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Using an Option Grid in shared decision making
  1. Robert P Seal1,
  2. Jeremy Kynaston2,
  3. Glyn Elwyn3,
  4. Philip E M Smith4
  1. 1Frenchay Hospital, Bristol, UK
  2. 2Cardiff University, Cardiff, UK
  3. 3The Dartmouth Centre for Healthcare Delivery Science, Dartmouth, USA
  4. 4University Hospital of Wales, Cardiff, UK
  1. Correspondence to Dr Robert Seal, Frenchay Hospital, Frenchay Park Road, Bristol BS16 1LE, UK; rpseal{at}

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Neurologists make treatment decisions every day; there is a strong ethical case (patient autonomy) for making these decisions jointly with patients.1 ,2 Patients must clearly be closely involved in high-stakes decisions, such as starting chemotherapy and/or radiotherapy for malignant glioma. But there are many lower-stakes decisions where shared decision making can optimise and improve outcomes. Furthermore, there is strong political pressure for efficiency, ensuring the right patients receive the right treatment.3 Thus, patients, policy makers and clinicians each support the principle of shared decision making.1–3 Joint decision making also makes sense from a health and well-being point of view; we feel relatively better when we have more control over events in our lives.

Decision support tools

Although good shared decision making is hard to define and to measure, how we share a decision is very important.2 In particular, ‘patient decision support tools’ can positively impact the quality of treatment decisions. A Cochrane review of such tools (2011 update including 86 randomised controlled trials) showed that increased patient knowledge and improved patient perception of risk helped to ensure that decisions were ‘more congruent’ with patient preferences.4 This research, coupled with the broad public and professional support for shared decision making, suggests clinicians should reconsider how they reach decisions with their patients, and whether they could do better. Option Grids provide …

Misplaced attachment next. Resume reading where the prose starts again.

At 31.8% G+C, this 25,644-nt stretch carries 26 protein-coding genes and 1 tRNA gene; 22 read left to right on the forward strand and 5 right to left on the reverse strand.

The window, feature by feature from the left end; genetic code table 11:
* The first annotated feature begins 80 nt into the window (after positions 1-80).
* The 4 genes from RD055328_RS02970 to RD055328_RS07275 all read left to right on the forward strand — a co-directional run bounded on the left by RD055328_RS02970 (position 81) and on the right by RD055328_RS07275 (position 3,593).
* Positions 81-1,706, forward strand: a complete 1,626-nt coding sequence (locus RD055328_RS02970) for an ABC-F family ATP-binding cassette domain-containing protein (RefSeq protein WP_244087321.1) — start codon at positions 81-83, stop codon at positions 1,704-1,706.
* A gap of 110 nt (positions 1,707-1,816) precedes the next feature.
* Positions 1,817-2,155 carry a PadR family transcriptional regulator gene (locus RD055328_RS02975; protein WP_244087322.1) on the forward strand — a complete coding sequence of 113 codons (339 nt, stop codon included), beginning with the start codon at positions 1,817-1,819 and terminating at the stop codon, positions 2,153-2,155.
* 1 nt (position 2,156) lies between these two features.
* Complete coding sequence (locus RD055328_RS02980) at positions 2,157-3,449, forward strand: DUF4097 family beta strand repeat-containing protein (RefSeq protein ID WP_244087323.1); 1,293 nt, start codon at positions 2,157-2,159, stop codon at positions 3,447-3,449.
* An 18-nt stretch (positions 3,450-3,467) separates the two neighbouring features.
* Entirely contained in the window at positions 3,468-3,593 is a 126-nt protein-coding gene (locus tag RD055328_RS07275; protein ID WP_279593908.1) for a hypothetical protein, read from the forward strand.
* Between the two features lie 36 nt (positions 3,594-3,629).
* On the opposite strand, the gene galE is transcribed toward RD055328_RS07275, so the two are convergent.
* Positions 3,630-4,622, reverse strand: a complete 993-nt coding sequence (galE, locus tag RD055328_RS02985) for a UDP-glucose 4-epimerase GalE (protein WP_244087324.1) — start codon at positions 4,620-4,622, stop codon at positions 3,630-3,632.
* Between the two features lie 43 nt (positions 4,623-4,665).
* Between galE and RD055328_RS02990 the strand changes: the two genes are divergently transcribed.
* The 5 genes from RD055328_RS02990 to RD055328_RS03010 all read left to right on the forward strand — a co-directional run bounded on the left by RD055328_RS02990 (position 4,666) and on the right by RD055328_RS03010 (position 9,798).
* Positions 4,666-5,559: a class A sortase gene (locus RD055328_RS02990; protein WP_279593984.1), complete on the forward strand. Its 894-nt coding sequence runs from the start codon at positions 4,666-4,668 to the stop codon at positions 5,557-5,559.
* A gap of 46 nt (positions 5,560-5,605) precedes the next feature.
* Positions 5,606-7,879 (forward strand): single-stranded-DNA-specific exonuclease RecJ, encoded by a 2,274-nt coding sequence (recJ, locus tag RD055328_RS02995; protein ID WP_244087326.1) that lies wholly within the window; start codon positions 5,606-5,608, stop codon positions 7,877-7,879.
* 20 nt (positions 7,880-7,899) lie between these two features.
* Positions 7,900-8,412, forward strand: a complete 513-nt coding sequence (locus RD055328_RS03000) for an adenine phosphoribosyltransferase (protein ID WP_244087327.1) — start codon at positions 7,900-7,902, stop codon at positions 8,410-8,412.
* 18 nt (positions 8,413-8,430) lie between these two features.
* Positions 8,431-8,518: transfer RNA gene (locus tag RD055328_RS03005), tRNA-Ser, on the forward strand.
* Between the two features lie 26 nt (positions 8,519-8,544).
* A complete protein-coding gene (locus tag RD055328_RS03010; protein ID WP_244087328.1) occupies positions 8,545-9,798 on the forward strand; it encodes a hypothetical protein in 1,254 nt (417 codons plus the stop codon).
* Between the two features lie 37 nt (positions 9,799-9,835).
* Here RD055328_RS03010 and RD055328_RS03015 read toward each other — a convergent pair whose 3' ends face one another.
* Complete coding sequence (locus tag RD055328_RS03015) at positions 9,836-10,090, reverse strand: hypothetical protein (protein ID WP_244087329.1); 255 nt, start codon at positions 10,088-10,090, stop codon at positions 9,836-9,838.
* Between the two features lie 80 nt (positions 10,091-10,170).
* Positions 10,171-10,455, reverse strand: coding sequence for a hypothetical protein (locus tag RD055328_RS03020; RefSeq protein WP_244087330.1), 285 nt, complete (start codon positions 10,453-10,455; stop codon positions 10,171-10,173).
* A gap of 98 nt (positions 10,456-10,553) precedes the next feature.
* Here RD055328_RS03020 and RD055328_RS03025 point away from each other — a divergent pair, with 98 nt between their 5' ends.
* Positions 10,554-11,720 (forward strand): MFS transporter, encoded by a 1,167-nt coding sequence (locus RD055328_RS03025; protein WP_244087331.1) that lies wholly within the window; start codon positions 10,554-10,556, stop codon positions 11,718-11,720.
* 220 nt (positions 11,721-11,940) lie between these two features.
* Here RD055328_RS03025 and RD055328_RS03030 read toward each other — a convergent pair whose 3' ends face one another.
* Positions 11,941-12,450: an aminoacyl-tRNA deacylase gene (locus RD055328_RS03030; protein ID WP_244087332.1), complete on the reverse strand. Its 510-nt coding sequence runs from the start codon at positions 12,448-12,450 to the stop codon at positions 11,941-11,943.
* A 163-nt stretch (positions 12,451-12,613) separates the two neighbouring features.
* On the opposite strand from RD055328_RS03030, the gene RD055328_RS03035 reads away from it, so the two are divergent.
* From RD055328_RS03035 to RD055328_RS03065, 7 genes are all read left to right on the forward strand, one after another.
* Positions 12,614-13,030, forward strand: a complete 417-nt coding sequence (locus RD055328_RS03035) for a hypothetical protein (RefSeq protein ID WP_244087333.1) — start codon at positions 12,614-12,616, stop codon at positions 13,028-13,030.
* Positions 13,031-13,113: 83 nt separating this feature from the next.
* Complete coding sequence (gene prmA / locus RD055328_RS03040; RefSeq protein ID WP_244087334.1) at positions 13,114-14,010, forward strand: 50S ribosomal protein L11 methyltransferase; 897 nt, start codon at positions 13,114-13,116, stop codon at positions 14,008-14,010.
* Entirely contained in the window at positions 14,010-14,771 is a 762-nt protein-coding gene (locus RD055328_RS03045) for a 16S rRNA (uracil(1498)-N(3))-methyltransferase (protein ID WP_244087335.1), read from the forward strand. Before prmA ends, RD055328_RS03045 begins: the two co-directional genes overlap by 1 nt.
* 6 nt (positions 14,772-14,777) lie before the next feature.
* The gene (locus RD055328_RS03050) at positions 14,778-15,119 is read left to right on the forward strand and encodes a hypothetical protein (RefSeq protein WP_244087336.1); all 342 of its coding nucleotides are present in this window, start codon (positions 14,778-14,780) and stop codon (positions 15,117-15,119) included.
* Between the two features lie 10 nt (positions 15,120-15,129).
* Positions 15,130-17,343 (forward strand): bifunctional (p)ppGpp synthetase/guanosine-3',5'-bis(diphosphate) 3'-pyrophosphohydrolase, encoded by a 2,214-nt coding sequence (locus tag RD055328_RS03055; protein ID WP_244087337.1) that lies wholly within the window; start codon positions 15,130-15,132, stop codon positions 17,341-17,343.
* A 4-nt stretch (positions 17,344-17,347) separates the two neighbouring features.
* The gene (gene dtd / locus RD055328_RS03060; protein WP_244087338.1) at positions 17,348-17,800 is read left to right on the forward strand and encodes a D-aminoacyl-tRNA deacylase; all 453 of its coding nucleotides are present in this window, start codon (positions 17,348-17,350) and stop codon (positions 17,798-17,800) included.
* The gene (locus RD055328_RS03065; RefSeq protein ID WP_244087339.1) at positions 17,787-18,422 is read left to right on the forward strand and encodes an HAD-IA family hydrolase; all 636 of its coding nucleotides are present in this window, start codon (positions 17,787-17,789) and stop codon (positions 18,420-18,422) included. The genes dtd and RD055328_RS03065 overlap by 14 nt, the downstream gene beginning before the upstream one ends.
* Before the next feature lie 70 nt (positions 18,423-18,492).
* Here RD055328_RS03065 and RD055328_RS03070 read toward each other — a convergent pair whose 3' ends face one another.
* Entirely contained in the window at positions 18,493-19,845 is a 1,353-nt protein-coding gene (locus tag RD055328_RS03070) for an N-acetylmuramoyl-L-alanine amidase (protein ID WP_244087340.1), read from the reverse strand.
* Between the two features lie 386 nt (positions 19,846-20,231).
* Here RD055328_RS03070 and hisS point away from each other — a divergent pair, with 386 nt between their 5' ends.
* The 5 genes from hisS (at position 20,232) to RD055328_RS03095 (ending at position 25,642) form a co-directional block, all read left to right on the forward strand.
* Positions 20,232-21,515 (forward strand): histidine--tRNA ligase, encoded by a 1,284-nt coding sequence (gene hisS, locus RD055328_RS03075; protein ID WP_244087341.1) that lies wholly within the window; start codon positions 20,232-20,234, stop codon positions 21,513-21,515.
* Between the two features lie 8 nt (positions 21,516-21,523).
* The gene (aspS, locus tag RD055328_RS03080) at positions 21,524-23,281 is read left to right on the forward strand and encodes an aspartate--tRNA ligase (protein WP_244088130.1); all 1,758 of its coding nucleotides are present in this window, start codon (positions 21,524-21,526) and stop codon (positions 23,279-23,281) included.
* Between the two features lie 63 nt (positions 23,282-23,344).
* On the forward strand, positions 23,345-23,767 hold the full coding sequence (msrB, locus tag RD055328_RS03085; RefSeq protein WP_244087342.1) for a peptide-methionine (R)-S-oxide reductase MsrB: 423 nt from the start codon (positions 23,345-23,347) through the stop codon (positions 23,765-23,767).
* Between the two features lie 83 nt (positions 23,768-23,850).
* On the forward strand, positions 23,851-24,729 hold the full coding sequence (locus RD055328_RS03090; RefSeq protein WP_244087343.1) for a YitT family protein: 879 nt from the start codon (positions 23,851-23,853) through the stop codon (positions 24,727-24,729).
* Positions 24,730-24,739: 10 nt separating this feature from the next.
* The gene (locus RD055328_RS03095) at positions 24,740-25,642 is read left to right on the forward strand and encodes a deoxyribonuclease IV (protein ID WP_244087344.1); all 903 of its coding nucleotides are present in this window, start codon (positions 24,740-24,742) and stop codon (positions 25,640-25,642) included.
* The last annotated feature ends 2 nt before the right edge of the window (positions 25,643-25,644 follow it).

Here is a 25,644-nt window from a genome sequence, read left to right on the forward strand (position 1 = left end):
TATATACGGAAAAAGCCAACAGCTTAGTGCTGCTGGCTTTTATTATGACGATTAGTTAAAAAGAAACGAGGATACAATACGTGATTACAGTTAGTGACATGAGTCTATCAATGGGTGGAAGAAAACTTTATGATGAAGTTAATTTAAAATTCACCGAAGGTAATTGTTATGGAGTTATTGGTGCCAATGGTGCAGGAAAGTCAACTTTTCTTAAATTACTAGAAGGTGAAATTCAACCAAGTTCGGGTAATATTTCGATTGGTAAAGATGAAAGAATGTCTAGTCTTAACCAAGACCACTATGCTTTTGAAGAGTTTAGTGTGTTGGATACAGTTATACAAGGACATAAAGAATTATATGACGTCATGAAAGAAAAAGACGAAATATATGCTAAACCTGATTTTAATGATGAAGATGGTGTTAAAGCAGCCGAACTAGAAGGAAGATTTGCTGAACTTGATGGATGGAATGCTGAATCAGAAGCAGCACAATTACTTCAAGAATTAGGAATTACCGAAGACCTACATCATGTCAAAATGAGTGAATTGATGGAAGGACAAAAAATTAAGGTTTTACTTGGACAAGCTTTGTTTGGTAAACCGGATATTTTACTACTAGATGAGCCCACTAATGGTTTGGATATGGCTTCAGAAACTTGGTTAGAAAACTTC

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  • Contributors RPS drafted and revised the paper, and revised the draft Option Grid discussed in the paper. He is guarantor. JK drafted the Option Grid discussed in the paper and revised the draft paper. GE conceived the Option Grid idea, revised the Option Grid discussed in the paper and revised the draft paper. PEMS conceived the paper, revised the draft Option Grid discussed in the paper and revised the draft paper.

  • Competing interests We have read and understood the BMJ Group policy on declaration of interests and declare the following interests: RPS: No conflicts of interest to declare. JK: No conflicts of interest to declare. GE: No conflicts of interest to declare. PEMS is co-editor of Practical Neurology.

  • Provenance and peer review Commissioned, externally peer reviewed. This paper was reviewed by Mark Manford, Cambridge, UK.

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